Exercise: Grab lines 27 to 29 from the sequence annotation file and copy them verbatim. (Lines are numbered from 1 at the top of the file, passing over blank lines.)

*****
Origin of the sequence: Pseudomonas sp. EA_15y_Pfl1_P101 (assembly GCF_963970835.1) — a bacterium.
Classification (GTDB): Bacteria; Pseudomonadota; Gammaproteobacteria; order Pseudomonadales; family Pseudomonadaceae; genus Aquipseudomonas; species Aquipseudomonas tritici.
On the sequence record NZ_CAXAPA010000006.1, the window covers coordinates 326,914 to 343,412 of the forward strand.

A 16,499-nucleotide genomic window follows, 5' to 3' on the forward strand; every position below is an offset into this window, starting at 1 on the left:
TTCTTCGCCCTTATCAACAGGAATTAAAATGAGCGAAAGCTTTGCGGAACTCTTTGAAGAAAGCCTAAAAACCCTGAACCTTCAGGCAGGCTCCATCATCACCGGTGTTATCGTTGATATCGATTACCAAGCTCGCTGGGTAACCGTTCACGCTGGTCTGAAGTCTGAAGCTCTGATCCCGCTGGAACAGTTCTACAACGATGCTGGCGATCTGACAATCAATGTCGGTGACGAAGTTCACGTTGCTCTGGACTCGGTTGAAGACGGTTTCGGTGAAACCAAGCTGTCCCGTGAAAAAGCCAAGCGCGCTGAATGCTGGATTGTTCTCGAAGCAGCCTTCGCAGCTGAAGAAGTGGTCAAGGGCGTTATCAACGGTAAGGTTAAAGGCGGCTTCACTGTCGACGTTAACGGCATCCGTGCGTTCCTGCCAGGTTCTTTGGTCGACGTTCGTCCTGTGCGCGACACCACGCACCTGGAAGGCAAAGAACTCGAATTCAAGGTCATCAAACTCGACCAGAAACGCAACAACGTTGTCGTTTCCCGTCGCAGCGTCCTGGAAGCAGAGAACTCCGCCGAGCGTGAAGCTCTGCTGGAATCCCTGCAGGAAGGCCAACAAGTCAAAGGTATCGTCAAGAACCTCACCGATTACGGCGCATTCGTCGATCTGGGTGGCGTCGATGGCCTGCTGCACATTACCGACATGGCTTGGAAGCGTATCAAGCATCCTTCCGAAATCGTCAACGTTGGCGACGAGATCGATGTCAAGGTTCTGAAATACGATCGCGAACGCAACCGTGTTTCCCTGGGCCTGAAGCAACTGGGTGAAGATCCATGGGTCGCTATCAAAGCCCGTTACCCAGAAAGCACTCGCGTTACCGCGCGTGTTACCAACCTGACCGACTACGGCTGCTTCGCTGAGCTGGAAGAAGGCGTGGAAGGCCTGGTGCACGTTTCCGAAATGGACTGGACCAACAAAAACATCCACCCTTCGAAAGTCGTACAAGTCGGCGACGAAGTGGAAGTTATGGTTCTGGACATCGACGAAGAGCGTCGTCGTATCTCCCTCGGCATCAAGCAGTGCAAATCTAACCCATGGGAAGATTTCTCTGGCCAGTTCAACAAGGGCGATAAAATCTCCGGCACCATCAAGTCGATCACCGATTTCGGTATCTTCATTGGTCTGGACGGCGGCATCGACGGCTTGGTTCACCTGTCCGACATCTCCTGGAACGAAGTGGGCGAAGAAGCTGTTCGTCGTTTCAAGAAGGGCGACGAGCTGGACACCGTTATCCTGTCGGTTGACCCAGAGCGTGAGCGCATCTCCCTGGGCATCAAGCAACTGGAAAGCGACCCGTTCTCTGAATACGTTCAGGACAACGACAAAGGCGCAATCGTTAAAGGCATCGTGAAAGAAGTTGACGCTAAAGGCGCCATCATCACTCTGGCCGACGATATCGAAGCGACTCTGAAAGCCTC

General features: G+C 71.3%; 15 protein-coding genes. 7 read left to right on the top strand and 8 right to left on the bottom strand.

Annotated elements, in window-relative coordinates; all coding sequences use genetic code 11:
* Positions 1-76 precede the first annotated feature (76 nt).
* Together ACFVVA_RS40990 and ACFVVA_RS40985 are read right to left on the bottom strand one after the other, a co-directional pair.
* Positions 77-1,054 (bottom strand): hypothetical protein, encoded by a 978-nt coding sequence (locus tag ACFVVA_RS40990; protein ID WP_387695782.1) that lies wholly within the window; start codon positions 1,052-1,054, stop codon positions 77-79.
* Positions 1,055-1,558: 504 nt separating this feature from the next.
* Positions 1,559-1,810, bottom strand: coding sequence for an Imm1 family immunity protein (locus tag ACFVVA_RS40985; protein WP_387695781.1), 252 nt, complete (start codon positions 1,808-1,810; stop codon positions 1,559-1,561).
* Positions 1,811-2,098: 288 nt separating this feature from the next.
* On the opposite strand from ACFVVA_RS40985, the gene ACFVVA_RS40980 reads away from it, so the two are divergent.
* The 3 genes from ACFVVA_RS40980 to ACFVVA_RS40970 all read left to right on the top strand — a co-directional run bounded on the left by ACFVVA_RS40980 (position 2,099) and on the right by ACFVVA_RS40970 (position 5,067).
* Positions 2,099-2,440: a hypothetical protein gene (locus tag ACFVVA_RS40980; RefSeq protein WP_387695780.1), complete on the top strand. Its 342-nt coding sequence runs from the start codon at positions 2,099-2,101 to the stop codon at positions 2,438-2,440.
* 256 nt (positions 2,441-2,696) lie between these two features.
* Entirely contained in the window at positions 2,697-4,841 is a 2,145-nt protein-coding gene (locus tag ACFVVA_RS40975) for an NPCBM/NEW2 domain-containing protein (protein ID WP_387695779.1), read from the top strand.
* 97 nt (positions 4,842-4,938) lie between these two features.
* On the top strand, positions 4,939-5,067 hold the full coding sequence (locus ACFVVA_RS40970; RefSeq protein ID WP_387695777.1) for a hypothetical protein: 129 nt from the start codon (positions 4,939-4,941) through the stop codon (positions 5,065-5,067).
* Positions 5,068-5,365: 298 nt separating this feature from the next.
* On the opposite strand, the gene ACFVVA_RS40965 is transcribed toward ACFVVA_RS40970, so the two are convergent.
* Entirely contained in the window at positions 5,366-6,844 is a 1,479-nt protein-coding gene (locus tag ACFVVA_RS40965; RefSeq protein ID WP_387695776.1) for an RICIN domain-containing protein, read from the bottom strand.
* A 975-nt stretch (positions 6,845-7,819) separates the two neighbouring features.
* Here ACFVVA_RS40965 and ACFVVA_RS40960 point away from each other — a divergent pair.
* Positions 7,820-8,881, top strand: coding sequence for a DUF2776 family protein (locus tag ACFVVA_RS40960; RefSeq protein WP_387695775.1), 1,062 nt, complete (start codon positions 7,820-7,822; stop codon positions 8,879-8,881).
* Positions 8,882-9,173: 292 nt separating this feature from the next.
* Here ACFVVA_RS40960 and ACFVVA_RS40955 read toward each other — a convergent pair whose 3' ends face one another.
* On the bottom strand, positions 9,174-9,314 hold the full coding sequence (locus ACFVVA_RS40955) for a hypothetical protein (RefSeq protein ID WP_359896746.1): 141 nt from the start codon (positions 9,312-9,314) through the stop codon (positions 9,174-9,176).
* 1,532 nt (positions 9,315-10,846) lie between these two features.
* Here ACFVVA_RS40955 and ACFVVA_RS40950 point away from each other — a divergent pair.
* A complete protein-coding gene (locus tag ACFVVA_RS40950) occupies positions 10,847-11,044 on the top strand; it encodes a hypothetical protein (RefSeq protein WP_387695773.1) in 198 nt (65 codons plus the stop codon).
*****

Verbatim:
* Positions 8,882-9,173: 292 nt separating this feature from the next.
* Here ACFVVA_RS40960 and ACFVVA_RS40955 read toward each other — a convergent pair whose 3' ends face one another.
* On the bottom strand, positions 9,174-9,314 hold the full coding sequence (locus ACFVVA_RS40955) for a hypothetical protein (RefSeq protein ID WP_359896746.1): 141 nt from the start codon (positions 9,312-9,314) through the stop codon (positions 9,174-9,176).